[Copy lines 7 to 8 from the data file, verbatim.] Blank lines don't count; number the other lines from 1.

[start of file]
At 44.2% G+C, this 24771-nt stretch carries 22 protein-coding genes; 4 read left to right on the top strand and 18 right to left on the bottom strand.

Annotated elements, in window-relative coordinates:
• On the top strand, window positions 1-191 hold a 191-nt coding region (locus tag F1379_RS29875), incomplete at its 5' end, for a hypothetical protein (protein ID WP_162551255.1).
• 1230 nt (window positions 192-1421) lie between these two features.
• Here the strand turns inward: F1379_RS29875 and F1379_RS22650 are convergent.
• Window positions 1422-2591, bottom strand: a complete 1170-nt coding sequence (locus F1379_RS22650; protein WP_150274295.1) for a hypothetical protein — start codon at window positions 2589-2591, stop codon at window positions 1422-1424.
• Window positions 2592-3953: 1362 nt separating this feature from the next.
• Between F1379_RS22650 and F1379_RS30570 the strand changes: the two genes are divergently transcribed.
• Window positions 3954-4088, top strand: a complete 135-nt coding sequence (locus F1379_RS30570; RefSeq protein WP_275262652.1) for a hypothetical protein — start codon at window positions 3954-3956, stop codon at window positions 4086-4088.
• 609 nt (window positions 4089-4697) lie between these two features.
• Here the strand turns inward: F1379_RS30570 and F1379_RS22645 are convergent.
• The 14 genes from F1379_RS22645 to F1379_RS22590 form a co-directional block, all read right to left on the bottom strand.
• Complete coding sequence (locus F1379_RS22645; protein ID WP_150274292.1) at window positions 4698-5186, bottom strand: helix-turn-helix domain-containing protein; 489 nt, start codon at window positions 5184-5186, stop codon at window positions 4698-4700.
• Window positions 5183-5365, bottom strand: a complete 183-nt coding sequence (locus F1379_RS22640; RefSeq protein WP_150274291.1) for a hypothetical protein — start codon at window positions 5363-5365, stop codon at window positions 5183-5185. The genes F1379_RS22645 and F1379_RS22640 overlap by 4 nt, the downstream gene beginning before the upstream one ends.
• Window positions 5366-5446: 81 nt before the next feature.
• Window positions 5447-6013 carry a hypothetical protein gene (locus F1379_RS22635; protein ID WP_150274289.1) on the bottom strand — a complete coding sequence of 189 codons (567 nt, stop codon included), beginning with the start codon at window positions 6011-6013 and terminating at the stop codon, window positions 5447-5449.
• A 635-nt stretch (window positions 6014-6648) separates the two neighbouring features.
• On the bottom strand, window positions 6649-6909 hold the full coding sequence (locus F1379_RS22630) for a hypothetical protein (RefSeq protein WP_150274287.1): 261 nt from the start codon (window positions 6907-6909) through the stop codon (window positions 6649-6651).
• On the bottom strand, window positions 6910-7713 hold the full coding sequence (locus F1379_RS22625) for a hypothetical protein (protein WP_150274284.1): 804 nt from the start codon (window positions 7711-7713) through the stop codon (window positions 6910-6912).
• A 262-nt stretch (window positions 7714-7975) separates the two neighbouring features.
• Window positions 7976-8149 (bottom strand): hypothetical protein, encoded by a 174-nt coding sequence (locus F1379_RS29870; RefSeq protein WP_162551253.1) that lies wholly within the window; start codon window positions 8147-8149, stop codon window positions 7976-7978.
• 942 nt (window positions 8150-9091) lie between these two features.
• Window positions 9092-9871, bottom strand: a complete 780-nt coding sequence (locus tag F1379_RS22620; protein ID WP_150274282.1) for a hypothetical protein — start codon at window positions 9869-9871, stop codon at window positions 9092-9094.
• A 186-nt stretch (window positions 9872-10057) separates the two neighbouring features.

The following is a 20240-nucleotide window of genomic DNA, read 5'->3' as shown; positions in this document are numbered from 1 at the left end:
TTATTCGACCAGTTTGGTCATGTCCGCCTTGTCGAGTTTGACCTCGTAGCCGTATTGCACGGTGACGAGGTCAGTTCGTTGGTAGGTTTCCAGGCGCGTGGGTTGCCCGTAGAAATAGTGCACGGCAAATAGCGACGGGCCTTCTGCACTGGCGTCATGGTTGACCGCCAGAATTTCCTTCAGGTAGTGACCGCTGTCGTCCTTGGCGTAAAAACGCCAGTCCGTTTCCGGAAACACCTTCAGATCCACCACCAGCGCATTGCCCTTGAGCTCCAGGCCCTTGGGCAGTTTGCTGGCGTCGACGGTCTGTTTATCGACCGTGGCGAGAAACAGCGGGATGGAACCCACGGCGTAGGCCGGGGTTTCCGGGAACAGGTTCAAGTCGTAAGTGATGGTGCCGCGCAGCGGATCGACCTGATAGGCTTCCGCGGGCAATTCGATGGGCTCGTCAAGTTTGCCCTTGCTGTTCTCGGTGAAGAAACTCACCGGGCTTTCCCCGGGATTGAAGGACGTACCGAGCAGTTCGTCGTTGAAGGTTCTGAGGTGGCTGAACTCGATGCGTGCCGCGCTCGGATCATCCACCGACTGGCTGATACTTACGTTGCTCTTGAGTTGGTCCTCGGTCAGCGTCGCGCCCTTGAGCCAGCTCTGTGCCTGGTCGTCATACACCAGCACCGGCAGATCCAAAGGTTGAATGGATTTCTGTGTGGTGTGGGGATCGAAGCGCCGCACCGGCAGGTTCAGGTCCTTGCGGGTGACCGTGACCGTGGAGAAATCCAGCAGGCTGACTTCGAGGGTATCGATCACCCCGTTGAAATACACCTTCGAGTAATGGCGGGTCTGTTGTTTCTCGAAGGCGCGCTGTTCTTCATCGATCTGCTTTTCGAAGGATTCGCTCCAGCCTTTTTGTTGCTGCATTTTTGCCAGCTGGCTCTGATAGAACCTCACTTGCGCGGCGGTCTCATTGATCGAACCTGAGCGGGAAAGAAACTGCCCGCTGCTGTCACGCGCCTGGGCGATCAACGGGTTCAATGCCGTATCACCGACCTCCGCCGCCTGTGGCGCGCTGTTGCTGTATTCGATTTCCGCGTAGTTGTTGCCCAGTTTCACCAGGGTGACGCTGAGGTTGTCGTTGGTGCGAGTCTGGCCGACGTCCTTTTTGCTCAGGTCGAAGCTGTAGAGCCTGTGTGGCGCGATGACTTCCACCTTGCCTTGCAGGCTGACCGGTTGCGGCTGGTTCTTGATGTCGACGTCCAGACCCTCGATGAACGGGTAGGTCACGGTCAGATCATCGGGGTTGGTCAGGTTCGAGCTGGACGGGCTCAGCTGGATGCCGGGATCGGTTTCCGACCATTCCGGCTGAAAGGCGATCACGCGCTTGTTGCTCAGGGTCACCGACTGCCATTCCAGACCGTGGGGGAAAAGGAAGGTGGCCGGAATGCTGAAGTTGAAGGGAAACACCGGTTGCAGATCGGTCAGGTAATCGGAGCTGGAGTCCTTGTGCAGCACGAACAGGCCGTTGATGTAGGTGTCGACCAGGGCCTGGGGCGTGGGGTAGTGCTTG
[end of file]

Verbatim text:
• Window positions 2592-3953: 1362 nt separating this feature from the next.
• Between F1379_RS22650 and F1379_RS30570 the strand changes: the two genes are divergently transcribed.